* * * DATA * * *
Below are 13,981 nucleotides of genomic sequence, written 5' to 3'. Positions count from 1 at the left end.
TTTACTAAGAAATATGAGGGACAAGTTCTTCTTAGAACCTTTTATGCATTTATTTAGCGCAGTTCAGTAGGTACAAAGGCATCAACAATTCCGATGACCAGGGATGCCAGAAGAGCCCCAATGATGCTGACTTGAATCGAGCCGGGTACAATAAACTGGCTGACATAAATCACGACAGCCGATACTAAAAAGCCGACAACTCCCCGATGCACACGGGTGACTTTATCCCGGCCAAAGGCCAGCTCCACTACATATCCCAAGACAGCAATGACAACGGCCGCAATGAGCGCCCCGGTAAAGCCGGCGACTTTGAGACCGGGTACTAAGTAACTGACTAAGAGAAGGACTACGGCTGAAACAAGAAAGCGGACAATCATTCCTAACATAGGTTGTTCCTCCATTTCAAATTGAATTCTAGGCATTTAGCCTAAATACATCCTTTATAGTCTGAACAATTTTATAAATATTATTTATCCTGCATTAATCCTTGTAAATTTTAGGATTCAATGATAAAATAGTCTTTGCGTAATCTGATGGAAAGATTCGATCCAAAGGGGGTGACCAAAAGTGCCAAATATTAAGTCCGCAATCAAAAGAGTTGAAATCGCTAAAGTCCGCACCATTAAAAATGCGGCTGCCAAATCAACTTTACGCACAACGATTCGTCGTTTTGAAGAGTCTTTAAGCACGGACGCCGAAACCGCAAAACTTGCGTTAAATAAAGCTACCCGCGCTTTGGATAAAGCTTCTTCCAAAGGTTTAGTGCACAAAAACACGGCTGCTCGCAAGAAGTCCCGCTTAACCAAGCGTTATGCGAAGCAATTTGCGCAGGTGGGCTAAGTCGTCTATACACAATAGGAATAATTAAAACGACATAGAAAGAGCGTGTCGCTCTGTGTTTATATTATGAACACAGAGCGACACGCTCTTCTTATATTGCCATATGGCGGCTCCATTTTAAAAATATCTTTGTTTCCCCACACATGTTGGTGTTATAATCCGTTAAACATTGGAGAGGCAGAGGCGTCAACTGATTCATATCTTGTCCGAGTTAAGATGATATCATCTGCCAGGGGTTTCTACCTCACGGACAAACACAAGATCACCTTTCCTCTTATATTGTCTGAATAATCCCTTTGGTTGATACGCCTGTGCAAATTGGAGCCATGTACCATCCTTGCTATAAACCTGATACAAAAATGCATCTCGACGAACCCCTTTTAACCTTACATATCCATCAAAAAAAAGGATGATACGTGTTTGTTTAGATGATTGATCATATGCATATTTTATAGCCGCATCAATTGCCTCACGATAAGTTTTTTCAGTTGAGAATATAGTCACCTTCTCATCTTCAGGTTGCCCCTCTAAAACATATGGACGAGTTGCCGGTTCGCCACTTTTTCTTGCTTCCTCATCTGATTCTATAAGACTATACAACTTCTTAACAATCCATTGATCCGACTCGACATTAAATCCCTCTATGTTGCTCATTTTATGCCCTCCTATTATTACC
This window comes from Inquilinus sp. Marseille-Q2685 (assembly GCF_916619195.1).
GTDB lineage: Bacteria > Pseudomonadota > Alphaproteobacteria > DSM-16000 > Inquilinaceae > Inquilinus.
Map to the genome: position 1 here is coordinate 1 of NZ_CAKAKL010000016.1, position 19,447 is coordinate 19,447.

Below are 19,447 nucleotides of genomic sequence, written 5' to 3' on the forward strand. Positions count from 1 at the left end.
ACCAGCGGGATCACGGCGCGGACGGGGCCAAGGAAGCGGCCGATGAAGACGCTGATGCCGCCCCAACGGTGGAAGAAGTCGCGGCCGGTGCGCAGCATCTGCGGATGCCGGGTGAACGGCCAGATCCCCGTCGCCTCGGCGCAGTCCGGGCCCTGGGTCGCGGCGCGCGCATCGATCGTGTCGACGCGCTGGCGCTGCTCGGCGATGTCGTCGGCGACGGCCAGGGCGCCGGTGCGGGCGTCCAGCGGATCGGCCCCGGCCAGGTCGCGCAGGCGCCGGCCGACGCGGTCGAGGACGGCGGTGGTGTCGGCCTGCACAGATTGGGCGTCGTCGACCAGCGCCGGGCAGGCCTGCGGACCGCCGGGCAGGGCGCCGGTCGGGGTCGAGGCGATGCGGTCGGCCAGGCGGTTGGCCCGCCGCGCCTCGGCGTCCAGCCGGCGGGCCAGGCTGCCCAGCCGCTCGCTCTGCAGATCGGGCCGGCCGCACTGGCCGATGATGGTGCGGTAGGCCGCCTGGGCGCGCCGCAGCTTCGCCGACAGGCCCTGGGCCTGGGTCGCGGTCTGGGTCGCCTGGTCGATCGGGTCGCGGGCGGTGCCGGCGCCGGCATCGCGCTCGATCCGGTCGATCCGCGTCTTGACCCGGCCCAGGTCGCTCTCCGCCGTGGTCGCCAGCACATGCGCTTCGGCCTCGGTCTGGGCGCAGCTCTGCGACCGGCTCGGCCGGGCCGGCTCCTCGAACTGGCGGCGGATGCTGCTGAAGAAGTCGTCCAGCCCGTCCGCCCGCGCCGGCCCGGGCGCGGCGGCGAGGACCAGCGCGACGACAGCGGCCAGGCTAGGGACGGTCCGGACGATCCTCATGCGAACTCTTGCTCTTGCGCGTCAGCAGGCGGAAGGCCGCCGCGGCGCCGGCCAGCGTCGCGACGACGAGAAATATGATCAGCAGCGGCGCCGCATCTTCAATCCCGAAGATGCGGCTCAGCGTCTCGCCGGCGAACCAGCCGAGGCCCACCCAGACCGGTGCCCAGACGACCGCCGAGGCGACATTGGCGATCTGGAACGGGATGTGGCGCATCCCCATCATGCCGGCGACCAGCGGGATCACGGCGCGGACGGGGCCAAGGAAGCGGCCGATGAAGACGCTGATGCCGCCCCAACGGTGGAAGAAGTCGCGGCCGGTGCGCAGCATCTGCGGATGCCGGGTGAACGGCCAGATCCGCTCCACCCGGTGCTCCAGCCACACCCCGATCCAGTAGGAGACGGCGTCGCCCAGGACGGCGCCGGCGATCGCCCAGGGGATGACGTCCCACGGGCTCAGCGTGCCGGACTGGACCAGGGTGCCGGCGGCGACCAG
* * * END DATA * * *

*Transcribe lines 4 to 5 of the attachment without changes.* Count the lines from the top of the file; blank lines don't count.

GTDB lineage: Bacteria > Pseudomonadota > Alphaproteobacteria > DSM-16000 > Inquilinaceae > Inquilinus.
Map to the genome: position 1 here is coordinate 1 of NZ_CAKAKL010000016.1, position 19,447 is coordinate 19,447.